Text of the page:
Newsome teamed up with a union leader to publish a strong editorial opposing waste incineration. The article appeared December 19, 2009, in the Sacramento Bee. Here are highlights:
"Increasingly, local and state governments are adopting "zero waste" goals to counter the real dangers of climate change and worldwide resource depletion. But what does "zero waste" mean?
... There are some tempting new technologies that reduce the amount sent to landfills, but in doing so they expend vast amounts of energy and other resources.
... For each ton of paper, bottles and cans we don't recycle, we end up generating an additional 71 tons of waste to create a new ton of paper, bottles or cans. This is because 71 tons of "upstream" waste – raw material extraction, product manufacturing and distribution – is created.
That's one reason high-temperature disposal technologies are so problematic (they're called waste-to-energy, gasification, pyrolysis, plasma-arc and a few other things, but they're really just glorified incineration).
Proponents are roaming the globe to sell governments on the idea that all of our discards – plastics, food scraps, computers, almost anything – can be "converted" in a high-temperature (up to 30,000 degrees Fahrenheit) machine to produce energy.
But when we burn a ton of recyclables, we capture only a small amount of energy compared to all the upstream energy used to make those products. We lose the valuable materials that could easily be turned into new bottles, cans and other products, avoiding other environmental costs as well. And again, we generate that 71 tons of upstream solid waste to create replacement products.
Because thermal technology destroys the resources that go into it, you cannot call the energy it produces "renewable" or "green." It also leaves behind toxic ash, slag and air emissions, including putting a lot of carbon into the atmosphere.
... On a per-ton basis, studies show that recycling and composting on average reduce carbon emissions 18 times more effectively than thermal processing.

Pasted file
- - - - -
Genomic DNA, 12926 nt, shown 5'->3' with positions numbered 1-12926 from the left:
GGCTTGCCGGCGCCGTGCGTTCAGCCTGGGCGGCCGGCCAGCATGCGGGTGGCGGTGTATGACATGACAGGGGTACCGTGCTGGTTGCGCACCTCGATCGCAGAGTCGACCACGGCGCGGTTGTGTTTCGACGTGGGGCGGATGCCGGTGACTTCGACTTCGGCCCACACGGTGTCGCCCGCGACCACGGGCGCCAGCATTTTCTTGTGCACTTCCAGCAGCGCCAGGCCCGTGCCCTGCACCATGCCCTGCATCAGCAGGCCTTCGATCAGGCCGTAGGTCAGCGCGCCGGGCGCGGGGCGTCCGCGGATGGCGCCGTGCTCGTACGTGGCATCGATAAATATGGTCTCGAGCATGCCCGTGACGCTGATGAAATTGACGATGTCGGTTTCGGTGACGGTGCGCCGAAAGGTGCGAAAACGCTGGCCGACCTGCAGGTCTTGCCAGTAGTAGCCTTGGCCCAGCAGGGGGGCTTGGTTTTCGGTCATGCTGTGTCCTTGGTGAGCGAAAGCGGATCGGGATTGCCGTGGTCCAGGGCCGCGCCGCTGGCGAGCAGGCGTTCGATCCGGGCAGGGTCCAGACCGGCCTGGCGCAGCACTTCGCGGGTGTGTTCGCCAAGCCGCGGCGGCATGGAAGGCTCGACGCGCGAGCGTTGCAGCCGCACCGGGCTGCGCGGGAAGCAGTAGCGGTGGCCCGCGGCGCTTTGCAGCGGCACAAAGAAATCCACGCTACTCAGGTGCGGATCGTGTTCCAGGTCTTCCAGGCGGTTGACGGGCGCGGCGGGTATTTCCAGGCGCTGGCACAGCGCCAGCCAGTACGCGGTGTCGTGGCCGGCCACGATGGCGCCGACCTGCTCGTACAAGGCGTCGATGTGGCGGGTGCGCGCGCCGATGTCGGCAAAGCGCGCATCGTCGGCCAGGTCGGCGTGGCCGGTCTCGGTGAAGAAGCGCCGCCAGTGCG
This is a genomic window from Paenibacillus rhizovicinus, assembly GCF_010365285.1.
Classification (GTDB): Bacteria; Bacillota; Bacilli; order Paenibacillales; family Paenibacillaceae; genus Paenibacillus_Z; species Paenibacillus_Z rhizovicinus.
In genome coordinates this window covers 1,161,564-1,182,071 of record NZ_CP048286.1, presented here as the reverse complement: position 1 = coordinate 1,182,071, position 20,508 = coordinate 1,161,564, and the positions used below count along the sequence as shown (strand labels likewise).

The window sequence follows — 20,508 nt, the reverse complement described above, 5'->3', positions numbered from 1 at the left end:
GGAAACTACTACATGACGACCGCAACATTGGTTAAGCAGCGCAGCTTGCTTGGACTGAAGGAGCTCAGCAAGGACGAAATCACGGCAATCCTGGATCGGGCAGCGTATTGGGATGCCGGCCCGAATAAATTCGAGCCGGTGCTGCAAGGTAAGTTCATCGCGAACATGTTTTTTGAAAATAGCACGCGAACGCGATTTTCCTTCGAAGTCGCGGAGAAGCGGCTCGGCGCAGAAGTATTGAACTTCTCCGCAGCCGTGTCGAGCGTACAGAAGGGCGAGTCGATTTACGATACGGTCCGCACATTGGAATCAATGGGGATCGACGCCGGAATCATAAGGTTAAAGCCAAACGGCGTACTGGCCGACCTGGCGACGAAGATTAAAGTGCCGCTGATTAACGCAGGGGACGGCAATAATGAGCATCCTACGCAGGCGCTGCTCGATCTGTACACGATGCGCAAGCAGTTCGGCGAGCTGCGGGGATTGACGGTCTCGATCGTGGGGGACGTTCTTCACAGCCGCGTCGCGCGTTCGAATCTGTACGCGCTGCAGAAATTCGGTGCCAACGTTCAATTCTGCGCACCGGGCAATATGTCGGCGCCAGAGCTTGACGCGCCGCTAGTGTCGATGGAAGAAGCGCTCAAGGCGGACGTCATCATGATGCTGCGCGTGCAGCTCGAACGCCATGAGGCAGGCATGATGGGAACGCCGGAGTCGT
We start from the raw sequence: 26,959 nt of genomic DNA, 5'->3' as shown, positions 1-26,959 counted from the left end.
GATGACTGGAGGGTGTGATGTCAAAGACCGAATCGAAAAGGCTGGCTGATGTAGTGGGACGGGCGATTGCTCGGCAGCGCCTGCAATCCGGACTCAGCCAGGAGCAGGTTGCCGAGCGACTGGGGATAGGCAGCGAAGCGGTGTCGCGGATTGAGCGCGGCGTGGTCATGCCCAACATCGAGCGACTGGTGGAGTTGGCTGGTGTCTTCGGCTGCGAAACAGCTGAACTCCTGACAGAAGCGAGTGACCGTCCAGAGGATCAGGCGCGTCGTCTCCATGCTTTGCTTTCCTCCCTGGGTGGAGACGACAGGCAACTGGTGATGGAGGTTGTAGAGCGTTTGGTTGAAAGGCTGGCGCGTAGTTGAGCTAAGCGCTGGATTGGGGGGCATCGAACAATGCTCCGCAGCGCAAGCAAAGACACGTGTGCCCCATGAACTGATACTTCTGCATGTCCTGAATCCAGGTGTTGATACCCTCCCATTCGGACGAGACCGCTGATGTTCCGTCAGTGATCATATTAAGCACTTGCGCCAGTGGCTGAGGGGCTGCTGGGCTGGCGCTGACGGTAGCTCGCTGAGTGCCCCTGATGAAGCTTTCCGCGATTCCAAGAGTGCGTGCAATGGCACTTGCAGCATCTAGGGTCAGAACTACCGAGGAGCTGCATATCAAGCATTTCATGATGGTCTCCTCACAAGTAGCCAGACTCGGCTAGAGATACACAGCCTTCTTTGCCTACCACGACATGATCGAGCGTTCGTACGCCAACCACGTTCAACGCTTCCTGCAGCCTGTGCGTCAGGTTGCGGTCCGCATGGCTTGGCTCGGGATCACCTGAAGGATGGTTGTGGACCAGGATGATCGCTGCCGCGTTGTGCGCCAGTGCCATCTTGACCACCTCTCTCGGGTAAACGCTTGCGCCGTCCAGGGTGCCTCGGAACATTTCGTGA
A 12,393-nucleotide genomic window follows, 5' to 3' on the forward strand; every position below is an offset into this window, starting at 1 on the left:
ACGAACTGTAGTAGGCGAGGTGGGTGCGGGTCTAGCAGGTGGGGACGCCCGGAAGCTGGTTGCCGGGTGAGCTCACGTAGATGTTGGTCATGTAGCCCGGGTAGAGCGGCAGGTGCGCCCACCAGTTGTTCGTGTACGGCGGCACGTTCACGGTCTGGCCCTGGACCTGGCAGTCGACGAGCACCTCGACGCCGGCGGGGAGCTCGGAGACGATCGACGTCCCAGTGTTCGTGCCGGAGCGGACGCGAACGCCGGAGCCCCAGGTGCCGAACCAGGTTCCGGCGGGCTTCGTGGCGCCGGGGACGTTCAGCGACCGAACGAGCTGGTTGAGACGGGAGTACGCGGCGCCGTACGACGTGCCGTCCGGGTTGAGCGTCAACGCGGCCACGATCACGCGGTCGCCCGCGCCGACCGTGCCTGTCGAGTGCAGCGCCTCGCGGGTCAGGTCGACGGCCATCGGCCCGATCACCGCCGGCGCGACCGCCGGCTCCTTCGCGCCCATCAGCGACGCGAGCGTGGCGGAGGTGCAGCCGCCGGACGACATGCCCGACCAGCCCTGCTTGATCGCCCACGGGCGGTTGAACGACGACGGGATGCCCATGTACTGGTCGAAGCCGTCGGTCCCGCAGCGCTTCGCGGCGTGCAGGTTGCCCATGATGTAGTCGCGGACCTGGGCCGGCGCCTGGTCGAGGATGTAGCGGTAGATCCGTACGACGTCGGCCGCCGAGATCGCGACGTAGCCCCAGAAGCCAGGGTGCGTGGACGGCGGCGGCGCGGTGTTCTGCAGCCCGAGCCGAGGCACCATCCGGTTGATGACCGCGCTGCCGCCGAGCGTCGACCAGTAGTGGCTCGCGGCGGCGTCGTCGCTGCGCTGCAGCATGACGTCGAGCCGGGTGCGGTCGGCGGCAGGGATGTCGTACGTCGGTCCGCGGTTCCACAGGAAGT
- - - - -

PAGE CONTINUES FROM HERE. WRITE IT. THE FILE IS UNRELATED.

When we turn food scraps, yard trimmings and even used, food-soiled paper into compost, which some cities such as San Francisco and Los Angeles are now doing on a large scale, and apply it to farms, we replenish depleted soil with the nutrients and carbon that healthy plants desperately need.
About 90 percent of what people throw away is recyclable or compostable, and manufacturers can improve their products so we can recover even more of what's left. In a zero-waste world, there will not be much waste to burn, and most of what's left would yield little energy.
Equally important for the future of our green economy is that recycling and composting mean jobs. The Institute for Local Self Reliance reports that every additional 10,000 tons recycled translates into 10 new frontline jobs and 25 new jobs in recycling-based manufacturing. Landfilling or incinerating those tons creates only one job.
Recycling and composting have proven benefits for people and the planet; allowing you to read next month's stories on today's paper. Landfilling and incineration waste valuable resources that can never be used again. It makes no sense to burn materials or put them in a hole in the ground when these same materials can be turned into the products and jobs of the future. *
Pic: Newsom signs mandatory recycling ordinance last June, SF Examiner